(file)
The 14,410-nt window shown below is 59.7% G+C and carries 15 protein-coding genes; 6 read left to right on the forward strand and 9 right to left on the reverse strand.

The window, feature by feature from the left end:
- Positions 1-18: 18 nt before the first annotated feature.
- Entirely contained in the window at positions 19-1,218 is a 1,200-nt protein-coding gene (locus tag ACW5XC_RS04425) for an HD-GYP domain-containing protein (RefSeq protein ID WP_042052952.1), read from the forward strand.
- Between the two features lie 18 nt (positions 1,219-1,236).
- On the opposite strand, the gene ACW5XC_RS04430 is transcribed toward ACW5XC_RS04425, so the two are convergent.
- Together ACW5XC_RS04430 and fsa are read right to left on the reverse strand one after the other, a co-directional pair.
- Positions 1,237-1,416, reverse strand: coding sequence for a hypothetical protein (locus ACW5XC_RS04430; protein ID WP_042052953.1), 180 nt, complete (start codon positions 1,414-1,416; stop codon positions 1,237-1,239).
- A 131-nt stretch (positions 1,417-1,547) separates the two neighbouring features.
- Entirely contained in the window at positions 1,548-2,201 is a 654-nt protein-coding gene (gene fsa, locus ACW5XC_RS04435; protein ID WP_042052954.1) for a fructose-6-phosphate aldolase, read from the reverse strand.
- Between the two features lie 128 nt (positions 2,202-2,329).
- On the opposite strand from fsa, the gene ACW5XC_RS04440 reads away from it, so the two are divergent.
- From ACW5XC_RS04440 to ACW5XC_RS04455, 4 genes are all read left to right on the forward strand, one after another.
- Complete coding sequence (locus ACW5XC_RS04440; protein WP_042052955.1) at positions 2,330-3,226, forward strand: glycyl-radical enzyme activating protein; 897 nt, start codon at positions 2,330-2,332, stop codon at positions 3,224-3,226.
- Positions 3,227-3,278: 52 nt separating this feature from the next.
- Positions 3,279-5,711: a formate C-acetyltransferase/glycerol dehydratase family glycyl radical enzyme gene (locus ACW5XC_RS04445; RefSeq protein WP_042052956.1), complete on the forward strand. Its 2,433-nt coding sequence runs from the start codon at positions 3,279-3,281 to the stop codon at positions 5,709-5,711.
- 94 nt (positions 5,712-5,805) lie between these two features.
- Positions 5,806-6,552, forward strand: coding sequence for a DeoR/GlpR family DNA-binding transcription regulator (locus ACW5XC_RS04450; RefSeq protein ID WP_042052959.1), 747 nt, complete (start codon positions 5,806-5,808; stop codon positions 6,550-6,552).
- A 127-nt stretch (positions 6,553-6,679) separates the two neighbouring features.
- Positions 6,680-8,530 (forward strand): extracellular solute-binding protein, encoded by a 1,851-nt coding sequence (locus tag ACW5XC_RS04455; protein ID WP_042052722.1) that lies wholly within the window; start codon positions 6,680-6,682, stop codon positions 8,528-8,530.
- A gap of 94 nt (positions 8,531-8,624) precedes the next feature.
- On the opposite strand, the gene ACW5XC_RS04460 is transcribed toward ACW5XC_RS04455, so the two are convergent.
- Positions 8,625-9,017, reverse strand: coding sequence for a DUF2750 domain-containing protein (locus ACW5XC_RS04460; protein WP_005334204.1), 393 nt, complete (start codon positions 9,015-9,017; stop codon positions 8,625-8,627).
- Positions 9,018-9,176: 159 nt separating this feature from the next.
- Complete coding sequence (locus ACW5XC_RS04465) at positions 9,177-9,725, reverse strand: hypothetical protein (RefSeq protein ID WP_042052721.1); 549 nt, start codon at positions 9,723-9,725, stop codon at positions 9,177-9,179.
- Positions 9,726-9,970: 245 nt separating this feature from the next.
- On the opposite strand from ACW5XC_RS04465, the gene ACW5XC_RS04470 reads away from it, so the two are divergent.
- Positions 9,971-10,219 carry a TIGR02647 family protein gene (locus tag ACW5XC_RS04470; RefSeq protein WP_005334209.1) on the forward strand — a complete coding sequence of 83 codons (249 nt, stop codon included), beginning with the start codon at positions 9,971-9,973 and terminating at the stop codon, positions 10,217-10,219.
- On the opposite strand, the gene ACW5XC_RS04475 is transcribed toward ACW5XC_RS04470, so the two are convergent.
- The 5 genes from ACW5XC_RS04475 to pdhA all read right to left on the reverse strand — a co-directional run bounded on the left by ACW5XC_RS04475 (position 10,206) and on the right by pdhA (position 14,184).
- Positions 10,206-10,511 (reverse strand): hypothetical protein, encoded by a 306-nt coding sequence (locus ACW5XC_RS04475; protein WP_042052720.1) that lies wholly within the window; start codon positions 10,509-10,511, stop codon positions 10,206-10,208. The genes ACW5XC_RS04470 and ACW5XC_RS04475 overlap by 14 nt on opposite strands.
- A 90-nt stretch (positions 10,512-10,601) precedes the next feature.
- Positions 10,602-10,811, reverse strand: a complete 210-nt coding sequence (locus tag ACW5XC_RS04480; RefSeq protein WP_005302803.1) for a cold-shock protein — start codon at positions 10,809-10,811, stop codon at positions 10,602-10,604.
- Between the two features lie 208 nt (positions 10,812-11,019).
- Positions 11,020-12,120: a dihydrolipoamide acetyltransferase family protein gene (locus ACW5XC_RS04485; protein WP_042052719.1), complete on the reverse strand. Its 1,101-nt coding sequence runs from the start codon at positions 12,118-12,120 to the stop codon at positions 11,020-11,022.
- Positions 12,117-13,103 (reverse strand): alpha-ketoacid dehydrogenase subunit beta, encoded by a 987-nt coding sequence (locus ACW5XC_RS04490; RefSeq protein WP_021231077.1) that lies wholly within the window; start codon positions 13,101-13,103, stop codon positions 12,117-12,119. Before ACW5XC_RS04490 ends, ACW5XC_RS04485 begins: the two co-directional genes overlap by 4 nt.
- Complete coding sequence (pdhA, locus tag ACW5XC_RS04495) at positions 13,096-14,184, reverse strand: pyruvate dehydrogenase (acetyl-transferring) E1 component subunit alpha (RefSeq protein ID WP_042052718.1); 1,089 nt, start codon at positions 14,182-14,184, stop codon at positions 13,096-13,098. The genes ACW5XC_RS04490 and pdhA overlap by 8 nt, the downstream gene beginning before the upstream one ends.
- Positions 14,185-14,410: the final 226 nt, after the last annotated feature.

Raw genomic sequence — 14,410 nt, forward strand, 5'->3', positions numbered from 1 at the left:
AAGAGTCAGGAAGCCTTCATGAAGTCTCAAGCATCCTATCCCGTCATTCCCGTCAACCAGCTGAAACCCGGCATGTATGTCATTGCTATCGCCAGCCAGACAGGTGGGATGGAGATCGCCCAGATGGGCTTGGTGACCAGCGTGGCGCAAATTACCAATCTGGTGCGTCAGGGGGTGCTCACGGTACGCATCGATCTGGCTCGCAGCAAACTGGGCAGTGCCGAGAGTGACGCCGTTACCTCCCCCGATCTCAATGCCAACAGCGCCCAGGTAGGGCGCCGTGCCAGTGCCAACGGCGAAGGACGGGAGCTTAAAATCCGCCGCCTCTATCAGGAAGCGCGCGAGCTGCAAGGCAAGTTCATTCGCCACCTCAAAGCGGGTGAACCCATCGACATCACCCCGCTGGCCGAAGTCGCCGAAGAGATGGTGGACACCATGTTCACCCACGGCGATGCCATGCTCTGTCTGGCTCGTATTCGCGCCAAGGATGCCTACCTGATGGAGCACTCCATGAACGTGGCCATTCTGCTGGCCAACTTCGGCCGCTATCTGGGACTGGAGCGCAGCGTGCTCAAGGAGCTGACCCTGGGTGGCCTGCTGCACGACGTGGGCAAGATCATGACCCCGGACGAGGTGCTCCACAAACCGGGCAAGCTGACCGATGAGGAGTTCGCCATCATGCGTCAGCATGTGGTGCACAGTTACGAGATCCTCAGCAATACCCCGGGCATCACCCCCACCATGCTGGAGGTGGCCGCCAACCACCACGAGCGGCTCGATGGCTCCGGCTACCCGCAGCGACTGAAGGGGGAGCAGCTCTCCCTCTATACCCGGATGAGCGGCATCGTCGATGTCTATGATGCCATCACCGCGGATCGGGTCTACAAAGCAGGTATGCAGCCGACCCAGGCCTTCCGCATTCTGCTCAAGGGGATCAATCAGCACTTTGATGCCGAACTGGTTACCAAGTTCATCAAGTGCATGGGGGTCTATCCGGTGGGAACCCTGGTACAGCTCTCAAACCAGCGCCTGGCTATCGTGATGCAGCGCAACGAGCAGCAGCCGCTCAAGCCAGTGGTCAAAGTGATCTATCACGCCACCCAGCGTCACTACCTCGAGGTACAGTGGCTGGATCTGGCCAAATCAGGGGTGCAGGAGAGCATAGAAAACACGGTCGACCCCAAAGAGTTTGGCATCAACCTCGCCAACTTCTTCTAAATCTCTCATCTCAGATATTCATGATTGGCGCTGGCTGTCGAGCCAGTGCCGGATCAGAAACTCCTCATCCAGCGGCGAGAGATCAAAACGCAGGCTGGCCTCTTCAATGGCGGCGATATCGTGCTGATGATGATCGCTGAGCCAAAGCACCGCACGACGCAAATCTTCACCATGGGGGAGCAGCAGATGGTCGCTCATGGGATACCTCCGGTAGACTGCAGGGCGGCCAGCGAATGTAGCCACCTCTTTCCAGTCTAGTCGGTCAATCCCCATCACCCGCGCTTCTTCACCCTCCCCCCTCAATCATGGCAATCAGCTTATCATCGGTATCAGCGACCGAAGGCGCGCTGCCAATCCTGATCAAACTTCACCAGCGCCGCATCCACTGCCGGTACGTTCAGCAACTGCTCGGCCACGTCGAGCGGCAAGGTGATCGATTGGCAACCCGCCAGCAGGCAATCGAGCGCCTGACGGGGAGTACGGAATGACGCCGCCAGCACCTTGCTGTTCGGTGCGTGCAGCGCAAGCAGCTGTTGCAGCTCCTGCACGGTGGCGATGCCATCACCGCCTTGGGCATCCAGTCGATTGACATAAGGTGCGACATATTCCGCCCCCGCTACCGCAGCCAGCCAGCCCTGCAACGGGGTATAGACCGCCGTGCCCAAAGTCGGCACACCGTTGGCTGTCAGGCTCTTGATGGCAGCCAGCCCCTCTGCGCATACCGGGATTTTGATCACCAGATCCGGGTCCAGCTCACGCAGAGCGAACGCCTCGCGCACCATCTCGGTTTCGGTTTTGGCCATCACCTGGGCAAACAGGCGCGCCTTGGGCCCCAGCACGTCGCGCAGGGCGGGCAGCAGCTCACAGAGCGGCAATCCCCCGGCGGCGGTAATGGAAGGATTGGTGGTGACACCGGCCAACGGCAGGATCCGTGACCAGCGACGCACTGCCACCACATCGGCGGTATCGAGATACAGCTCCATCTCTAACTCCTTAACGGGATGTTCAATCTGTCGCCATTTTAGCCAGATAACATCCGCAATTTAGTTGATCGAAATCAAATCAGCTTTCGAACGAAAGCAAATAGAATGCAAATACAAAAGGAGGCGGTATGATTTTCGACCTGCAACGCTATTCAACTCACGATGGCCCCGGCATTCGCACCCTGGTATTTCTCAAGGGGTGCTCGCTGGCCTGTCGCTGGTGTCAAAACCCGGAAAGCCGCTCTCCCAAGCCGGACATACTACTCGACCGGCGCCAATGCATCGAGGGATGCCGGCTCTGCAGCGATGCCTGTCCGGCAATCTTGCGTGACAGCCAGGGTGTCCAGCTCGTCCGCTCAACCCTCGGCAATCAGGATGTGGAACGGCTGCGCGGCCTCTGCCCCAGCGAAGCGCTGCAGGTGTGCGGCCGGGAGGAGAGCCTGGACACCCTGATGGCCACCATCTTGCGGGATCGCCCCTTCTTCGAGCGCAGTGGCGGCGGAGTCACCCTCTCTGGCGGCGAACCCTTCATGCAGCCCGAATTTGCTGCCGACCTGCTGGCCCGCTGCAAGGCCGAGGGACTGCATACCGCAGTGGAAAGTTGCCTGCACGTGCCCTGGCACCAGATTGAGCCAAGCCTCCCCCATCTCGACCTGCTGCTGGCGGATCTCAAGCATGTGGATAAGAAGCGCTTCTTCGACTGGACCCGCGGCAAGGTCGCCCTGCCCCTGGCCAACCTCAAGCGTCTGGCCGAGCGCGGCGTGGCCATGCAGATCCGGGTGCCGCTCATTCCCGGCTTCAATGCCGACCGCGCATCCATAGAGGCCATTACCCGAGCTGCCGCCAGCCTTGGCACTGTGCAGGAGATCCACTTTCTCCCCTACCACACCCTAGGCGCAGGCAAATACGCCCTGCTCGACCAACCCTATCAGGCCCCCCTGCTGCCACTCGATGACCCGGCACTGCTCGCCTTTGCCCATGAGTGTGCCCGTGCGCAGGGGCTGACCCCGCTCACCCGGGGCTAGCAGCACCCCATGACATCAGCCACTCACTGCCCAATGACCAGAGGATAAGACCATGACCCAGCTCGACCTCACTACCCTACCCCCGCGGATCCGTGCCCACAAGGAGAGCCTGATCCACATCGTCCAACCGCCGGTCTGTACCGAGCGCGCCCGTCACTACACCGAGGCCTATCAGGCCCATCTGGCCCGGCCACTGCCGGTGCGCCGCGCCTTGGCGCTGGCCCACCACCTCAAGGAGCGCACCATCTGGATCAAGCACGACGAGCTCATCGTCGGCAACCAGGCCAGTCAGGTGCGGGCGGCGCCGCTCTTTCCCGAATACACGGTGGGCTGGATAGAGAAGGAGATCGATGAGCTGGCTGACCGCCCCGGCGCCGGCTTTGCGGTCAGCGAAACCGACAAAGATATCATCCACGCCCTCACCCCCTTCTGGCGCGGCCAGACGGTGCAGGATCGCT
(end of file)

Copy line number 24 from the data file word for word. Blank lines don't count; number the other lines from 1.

- Positions 9,018-9,176: 159 nt separating this feature from the next.